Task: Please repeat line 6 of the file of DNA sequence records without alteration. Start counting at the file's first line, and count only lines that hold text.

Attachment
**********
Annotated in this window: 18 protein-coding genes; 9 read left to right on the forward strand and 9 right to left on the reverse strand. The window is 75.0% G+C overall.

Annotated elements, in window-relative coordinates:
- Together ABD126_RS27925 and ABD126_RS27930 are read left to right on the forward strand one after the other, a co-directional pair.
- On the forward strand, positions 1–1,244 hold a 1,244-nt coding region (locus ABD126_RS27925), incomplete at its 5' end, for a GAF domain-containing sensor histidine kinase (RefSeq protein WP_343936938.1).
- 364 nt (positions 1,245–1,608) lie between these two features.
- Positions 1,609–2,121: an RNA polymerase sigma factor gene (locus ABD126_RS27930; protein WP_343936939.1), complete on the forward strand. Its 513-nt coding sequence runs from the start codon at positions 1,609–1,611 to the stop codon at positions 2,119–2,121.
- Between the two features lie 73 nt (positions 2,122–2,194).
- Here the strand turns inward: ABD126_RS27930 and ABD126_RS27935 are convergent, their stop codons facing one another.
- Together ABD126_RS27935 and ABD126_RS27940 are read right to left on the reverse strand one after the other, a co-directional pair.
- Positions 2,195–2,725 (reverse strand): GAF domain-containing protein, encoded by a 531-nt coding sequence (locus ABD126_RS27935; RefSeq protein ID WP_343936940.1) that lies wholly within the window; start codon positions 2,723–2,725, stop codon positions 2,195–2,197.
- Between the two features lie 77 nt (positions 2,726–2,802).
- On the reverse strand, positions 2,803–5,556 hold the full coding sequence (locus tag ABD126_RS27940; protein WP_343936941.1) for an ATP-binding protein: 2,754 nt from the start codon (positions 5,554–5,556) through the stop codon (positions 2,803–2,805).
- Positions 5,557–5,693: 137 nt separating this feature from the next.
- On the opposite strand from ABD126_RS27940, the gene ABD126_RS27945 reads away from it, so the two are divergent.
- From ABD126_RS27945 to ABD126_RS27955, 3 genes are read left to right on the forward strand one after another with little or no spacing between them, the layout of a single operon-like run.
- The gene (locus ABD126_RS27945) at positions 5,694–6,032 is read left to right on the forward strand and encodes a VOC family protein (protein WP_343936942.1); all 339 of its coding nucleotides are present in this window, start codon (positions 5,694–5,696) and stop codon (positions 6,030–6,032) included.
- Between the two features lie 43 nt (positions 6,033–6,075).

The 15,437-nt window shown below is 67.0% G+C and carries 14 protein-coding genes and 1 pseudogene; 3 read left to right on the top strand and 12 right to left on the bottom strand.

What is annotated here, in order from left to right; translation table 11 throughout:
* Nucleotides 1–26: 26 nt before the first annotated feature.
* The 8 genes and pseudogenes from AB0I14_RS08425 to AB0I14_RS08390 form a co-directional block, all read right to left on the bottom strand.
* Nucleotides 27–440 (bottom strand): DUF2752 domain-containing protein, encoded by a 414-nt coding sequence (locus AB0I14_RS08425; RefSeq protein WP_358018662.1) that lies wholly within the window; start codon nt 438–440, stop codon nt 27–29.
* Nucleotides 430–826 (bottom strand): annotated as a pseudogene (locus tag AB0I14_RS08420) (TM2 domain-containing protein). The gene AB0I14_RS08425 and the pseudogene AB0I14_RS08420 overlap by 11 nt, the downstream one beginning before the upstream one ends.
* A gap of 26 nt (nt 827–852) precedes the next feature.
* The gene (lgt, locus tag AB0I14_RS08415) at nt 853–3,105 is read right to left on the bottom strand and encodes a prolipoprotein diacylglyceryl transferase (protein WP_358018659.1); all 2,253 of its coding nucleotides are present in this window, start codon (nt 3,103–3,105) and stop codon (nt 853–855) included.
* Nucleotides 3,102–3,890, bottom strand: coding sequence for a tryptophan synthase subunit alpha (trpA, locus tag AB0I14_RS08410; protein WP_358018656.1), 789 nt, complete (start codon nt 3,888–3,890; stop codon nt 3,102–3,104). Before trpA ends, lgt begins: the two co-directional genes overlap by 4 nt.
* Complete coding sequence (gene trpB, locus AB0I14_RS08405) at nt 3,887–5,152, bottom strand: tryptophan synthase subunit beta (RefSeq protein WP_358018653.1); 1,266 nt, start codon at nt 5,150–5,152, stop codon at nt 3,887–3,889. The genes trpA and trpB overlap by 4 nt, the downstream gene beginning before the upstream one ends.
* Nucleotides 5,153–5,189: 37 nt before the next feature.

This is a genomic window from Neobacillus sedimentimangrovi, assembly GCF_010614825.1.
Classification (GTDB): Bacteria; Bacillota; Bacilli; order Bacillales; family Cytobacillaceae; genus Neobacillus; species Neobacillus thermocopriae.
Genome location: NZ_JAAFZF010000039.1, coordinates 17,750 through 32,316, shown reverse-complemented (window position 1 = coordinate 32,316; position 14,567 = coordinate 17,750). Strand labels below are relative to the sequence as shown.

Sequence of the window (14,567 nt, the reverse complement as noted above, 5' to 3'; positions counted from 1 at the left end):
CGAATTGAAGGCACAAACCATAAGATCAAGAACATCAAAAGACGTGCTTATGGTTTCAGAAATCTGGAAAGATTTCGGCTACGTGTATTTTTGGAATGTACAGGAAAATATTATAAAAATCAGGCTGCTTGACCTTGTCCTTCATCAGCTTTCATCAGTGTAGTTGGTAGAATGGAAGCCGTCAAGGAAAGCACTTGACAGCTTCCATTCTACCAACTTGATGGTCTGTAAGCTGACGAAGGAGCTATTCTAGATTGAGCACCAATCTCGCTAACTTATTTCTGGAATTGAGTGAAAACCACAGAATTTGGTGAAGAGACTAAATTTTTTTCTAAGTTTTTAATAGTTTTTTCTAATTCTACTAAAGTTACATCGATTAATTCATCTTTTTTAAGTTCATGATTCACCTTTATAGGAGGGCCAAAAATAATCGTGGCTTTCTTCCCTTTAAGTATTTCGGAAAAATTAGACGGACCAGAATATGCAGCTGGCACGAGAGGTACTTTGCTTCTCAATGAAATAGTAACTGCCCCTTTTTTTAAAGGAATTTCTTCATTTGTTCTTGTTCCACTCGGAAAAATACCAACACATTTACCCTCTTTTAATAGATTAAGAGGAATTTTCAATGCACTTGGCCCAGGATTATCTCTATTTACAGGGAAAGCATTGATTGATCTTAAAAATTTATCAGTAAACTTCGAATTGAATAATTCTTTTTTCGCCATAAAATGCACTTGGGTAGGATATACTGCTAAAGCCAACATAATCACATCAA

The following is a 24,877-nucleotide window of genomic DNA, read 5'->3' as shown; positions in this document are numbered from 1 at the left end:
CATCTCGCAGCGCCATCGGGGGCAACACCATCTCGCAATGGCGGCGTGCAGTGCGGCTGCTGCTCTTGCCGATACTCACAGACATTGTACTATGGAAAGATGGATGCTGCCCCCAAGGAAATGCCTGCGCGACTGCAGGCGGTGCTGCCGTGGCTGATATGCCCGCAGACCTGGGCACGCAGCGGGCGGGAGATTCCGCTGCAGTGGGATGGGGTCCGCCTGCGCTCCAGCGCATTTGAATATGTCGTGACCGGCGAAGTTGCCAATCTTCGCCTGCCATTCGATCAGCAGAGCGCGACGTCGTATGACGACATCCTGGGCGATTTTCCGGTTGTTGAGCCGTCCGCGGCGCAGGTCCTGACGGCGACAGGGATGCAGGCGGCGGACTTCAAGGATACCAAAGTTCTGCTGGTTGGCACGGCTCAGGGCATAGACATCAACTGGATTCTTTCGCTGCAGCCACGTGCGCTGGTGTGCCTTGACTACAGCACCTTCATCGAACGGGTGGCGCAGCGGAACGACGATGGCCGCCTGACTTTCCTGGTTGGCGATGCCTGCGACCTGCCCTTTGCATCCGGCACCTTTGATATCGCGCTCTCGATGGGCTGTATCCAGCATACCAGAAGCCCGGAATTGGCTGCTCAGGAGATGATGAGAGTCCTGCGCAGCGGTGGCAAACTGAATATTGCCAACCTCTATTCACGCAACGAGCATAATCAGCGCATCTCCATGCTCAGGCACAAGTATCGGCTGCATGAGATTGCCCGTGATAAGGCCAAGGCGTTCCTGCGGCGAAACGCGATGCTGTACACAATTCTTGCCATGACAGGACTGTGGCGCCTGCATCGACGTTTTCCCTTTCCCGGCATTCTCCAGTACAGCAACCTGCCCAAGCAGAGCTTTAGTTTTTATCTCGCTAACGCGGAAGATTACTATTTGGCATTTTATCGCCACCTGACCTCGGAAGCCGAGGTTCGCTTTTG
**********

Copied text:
- Positions 1,609–2,121: an RNA polymerase sigma factor gene (locus ABD126_RS27930; protein WP_343936939.1), complete on the forward strand. Its 513-nt coding sequence runs from the start codon at positions 1,609–1,611 to the stop codon at positions 2,119–2,121.